Having said all that, like so many artists, Jason Duclos likes to build big and he has nearly finished a large and complicated statue on his own bat, which he will offer for sale once it is completed.

This project has taken 800 hours in forging and he wrote a book on the construction.

“The biggest thing that I’ve done is nearly finished: a magic mirror, the sort sorcerers consult; it’s an Antique parson’s parabolic mirror, a reflector..”

He has framed by hand and foraged a crown of thorns and an Ouroboros – the ancient symbol of the serpent eating its own tail; about the eternal circle of death and the return of life. The whole is set upon a base, representing a tree.

No longer in the business of repairing sewing machines, Mr. Duclos is happy to be a full time forager, a blacksmith. He can keep making money at the new place for his business at the Alton Mill.

In the long run: “I’d like to retire. Honestly, if I could sell two or three big sculptures, I’d invest the money and go [to] a [remote place].”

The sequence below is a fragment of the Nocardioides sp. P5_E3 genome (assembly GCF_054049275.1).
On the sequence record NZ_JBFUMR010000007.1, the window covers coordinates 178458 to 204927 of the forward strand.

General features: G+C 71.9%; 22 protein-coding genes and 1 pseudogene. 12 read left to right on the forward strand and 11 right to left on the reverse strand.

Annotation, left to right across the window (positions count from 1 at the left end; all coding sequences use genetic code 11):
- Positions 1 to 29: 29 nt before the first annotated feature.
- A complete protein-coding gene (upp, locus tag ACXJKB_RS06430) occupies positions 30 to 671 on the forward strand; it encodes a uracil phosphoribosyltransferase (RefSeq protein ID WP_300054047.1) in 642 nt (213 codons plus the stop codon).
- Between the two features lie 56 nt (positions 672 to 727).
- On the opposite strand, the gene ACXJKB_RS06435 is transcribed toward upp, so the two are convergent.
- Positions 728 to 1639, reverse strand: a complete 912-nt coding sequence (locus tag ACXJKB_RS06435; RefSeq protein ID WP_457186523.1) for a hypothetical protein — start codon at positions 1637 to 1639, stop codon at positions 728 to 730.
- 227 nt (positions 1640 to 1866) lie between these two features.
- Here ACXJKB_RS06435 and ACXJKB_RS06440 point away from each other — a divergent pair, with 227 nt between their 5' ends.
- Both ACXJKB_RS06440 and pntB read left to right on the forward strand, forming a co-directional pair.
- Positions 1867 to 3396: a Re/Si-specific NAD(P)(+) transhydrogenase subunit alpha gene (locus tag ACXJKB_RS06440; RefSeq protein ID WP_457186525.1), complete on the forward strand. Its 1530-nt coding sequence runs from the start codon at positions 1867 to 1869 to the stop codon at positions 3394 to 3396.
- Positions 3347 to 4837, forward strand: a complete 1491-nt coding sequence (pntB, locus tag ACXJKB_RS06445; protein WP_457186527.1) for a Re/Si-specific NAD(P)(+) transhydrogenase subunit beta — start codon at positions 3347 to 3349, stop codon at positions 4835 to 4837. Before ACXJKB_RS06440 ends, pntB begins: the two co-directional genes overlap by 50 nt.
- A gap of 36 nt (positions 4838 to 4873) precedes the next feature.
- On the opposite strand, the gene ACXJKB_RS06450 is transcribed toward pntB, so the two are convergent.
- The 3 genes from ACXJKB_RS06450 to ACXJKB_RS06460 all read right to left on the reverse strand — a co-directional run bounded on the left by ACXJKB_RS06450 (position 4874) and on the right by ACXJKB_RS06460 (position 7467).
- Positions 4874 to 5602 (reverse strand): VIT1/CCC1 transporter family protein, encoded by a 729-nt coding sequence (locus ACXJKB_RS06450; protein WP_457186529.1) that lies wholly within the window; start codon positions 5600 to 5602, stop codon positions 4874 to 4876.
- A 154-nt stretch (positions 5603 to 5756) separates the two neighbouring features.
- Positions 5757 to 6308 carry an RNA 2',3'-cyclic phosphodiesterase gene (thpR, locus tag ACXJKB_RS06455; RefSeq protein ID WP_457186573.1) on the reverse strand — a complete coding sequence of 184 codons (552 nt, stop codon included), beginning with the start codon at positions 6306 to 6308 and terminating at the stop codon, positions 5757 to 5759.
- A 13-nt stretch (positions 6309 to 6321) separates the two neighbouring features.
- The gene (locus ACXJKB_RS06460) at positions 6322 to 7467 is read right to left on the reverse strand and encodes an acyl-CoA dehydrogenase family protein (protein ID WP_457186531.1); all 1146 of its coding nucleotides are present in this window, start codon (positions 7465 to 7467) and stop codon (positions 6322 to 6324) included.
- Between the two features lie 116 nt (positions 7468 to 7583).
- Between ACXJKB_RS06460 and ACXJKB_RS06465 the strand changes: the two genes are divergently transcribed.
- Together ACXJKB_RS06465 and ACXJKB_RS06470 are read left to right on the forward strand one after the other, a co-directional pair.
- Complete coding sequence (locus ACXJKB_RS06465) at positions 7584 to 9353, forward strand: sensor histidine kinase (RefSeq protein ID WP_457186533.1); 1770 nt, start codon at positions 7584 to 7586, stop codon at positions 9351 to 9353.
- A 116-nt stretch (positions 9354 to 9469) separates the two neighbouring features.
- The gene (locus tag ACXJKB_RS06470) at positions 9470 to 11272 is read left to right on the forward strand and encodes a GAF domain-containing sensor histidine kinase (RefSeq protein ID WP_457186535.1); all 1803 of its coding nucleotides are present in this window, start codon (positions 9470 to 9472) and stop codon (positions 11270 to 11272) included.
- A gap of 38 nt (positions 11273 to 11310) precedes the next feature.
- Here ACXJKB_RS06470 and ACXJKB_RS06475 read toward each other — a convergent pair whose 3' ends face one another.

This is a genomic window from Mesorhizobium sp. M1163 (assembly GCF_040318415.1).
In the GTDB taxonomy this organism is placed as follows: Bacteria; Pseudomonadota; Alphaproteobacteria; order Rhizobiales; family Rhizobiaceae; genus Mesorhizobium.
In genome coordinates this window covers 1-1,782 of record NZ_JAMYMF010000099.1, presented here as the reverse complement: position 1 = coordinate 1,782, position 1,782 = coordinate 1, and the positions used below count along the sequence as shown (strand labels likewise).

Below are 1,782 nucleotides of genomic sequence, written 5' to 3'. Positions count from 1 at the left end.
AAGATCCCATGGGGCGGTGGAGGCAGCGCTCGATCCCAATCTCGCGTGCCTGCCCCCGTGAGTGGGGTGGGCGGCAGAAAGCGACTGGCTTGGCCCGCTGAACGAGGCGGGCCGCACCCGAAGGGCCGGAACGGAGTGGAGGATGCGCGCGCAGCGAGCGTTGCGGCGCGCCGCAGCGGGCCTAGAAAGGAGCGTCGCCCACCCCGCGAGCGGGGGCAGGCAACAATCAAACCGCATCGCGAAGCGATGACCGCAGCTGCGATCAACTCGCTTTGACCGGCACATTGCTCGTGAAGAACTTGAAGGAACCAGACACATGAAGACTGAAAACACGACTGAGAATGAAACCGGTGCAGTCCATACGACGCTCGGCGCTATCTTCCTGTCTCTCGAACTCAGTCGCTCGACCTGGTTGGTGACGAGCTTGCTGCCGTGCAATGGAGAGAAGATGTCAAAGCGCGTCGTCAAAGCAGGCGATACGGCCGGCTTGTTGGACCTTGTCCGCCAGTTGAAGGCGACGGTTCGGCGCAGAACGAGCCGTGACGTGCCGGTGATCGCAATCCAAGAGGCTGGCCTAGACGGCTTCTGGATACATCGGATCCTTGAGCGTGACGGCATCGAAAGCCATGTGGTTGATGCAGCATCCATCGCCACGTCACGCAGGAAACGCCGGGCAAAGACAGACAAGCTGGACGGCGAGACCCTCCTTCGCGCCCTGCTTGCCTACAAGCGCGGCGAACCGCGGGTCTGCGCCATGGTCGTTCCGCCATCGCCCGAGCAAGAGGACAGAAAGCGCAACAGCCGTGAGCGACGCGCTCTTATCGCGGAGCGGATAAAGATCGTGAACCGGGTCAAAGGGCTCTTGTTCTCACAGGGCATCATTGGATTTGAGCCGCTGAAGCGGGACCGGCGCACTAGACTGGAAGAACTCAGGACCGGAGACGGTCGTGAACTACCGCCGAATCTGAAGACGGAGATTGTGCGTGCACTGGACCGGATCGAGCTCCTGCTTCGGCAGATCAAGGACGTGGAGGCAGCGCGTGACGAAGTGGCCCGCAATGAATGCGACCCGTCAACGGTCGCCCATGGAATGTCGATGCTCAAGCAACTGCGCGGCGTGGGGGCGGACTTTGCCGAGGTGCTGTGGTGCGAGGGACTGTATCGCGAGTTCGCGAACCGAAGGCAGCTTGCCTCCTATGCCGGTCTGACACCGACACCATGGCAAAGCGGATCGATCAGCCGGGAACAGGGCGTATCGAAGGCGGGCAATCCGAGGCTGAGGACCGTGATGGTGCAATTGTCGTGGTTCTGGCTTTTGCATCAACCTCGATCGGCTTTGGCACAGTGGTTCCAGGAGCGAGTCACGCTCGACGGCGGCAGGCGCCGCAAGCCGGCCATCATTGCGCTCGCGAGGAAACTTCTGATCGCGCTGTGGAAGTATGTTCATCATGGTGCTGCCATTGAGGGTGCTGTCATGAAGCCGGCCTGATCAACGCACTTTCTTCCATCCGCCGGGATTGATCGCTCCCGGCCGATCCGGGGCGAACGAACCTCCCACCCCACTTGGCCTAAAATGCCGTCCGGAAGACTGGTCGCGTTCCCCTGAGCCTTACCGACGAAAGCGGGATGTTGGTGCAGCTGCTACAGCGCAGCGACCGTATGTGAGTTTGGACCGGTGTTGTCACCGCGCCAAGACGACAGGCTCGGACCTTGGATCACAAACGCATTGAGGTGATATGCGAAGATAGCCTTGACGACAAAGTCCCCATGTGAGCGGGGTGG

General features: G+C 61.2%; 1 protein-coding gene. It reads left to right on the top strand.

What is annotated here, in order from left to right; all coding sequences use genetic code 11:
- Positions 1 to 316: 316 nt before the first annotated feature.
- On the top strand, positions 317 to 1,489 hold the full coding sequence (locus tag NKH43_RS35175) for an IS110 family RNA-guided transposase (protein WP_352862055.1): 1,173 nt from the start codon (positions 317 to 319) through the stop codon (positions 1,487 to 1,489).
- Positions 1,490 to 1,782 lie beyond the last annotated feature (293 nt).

This weekend, visitors to the Alton Mill can find Mr. Duclos in his forge, “running a gas forge for a lot – a whole bunch of bars and they’ll see a crazy blacksmith in a rush – I’m going to put on my forage hundreds of these bars, standing up and down in my shop. I’ll run all those and they have to be hammered up. This makes it one of a kind. I promised the [client] that.”

Be sure to visit: Mr. Duclos claims he has not been much of a talker through his life but here at the Mill he discovers he loves talking to people. And, so it seems, he loves being at the Mill, “getting up in his mornings at 4:00 a.m. and not returning until 6:00 p.m.”

“My place has gone from artist studio to production facility,” he said. “This project has got to be installed in less than two months. For now, I’ll try to make money – make connections – be creative and enjoy life here.”

For an interesting read and to learn more about Jason and his Blacksmithing, his website is